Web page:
In 1964’s musical Mary Poppins, a cheerfully soot-covered Dick Van Dyke glides across a London set as Bert the chimney sweep singing “Chim Chim Cher-ee” with pure glee. Later, he’s barely recognizable in the role of crusty banker Mr. Dawes Sr. “I had to go to Walt [Disney] and beg him to let me do it. So, he made me do a screen test,” recalls Dick of playing the surprise second role in the film. “I got the part — and I didn’t even charge him extra! It was such fun.”

With a remarkable career that has spanned seven decades, Dick, 97, has a lot to look back on. “I didn’t know I was going to be an entertainer. I thought I was going to starve,” says the Illinois-reared star, who began performing in high school. His service during WWII as an Army radio announcer eventually led to Broadway, television’s The Dick Van Dyke Show and starring roles in two of the world’s most beloved family-friendly musicals, Mary Poppins and Chitty Chitty Bang Bang. “I’m getting a lot of letters from kids who have just discovered those old movies,” he says. “I know that I’ll be remembered more for Bert than anything. I’m happy about it.”

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Of course, his career didn’t end with Mary Poppins. Dick’s later work included more film roles — including a couple of turns as villains — a return to series television with Diagnosis: Murder, plus guest starring spots and several books, including 2015’s Keep Moving. “I’m the kind of person who gets out of the right side of the bed,” explains Dick. “I’m full of ideas and make a list of the things I want to do.”

In 1961, Dick won a Tony for his featured role in Broadway’s original cast of Bye Bye Birdie. He and the other members of the show — including Chita Rivera and Paul Lynde — appeared together on an episode of The Ed Sullivan Show. It’s where America got a first look at Dick’s graceful footwork as he performed “Put On a Happy Face.”

In less than a year, Dick would become the star of The Dick Van Dyke Show. Conceived by Carl Reiner and costarring Mary Tyler Moore, Rose Marie and Morey Amsterdam, the series was a ratings winner that earned four Emmys for Outstanding Comedy and three for its lead actor. “It was five terrific years with a very talented, sweet, wonderful man,” Rose Marie gushed to Closer in 2017. “I know it sounds like a cliché, but we were like a family. Honest to God.”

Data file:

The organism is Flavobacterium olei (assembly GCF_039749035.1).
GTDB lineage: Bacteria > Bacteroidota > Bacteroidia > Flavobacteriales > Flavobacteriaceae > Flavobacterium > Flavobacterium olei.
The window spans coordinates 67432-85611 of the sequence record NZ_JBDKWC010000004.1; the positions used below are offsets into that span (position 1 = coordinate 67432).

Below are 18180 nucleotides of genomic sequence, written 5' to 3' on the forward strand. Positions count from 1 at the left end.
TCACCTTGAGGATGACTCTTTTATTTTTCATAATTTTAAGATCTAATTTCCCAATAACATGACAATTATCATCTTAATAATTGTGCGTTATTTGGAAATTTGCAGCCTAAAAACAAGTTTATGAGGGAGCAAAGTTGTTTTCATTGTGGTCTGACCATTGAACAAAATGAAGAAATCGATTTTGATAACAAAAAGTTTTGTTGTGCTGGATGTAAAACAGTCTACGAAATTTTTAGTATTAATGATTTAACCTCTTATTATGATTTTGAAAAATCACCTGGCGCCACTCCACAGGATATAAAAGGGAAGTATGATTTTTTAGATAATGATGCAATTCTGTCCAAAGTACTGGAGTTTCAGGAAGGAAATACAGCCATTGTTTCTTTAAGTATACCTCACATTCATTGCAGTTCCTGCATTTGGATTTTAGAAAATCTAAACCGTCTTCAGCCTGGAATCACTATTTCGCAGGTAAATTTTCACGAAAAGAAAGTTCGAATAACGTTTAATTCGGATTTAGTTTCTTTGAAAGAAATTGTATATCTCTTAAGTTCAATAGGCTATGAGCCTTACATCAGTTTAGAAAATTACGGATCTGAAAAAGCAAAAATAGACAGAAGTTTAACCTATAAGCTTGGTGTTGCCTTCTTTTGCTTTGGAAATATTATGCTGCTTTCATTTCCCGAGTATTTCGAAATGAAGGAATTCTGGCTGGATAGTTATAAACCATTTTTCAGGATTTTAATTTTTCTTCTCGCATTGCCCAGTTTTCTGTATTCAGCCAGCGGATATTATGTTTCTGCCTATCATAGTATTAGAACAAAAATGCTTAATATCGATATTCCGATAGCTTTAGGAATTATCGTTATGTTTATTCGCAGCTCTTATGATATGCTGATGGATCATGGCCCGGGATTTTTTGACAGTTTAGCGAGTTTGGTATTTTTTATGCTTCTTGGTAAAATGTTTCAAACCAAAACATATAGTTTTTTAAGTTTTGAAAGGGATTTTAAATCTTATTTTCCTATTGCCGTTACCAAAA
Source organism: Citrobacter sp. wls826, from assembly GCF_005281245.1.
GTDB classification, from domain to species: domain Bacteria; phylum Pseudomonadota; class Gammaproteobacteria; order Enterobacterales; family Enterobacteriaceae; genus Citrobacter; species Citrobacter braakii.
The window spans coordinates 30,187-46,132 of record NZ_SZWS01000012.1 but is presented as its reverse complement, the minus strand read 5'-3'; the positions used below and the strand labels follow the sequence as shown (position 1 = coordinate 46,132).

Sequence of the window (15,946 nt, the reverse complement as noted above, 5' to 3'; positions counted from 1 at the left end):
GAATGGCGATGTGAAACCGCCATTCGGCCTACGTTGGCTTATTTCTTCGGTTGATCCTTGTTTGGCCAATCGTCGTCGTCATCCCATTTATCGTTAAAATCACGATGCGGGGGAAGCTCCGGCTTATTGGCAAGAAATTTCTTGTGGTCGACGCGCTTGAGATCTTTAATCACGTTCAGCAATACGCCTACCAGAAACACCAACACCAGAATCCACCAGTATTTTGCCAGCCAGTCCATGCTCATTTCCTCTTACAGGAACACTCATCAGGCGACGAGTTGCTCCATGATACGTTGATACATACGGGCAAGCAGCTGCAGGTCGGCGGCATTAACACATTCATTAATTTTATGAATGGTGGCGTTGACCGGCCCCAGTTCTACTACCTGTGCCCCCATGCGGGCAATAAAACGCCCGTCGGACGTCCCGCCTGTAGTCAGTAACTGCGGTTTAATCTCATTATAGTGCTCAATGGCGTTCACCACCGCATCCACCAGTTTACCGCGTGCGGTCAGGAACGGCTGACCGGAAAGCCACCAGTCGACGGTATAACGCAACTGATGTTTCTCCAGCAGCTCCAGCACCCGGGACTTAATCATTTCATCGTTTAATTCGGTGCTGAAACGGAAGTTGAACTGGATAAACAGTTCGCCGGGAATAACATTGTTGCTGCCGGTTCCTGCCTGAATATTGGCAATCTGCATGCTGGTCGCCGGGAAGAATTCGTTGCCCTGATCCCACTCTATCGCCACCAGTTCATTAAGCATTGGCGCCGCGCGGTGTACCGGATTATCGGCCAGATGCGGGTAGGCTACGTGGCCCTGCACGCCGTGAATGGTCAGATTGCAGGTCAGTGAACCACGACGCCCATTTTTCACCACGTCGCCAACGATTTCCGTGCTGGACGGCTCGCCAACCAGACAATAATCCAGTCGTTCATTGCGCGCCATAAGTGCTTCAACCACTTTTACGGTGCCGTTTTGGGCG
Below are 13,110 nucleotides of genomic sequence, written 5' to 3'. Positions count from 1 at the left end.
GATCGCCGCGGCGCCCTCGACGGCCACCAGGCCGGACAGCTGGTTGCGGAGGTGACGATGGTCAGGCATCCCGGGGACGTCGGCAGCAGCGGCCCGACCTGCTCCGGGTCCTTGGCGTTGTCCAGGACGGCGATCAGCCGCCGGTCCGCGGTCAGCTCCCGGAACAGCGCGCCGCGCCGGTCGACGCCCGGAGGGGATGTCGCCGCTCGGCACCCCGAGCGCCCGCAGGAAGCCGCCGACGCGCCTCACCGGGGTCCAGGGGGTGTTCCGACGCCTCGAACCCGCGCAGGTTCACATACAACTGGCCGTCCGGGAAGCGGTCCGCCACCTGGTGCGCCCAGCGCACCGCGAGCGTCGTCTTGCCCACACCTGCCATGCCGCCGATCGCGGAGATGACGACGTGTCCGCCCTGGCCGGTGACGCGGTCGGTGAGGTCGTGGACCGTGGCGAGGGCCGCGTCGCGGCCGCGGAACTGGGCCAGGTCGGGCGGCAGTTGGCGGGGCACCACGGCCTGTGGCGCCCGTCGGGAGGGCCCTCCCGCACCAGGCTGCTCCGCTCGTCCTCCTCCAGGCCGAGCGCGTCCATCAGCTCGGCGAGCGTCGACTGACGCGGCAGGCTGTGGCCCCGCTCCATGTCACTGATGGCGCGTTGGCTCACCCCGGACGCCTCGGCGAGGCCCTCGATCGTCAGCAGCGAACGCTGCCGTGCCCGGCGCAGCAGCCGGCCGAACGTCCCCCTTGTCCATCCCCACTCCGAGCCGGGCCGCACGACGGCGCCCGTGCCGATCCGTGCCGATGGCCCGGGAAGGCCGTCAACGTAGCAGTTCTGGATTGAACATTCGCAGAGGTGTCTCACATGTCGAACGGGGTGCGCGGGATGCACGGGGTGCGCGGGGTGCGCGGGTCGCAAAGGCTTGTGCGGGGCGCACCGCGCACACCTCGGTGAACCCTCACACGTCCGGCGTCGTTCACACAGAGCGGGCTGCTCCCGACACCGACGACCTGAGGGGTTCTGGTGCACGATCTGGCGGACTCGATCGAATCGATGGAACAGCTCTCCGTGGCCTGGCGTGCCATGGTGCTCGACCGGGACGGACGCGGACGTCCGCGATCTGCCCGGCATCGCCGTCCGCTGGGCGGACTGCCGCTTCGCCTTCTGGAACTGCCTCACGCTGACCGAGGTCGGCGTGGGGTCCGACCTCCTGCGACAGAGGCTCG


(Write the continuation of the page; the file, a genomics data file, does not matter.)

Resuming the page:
Dick remembers it as “the happiest, most creative five years of my life.” He loved that Carl allowed them to improvise and occasionally sing and dance. “My favorite show was the one where we all got to perform,” he tells Closer.

Over the course of the show, Dick developed a crush on Mary Tyler Moore, who played his wife, Laura. “She had never done comedy before, but we got to where we could read each other’s mind,” he recalls.

During a break from the show, Dick teamed up with Julie Andrews to make Mary Poppins. “I just lucked out with the leading ladies,” admits Dick, who calls Julie “talented and easy to get along with.” It was a pretty great way to spend the summer. “As I told Julie, ‘If I’m not enjoying myself, I stink. If I’m having fun, I’m pretty good,’” says Dick. “We just enjoyed ourselves.”

In 1993, Dick returned to television with Diagnosis: Murder, a medical crime drama that became a family affair. “My son Barry has been on from the beginning,” said Dick in 2000. Grandson Shane also played a medical student. “At one point or another, I’ve had all four of [Barry’s] kids on the show,” said the actor, who has enjoyed a diverse career but has always been proudest of his family-friendly projects. “I think we’re kind of an alternate choice for people who have had it with sex and violence,” he said of Diagnosis: Murder. “You can watch it with the kids and feel safe about it.”

This February, Dick made his way to another show with mass appeal. He calls competing in disguise as Gnome on The Masked Singer “the weirdest thing” he has ever done in his long career. “I think some people thought I was dead,” Dick jokes.

Although he was voted out first, Dick exited the competition with a smile singing Mary Poppins’ “Supercalifragilisticexpialidocious.” It brought the judges to tears. “A lot of the audience started to sing with us, too,” says Dick. “It was great, great fun to bring back those memories for people.”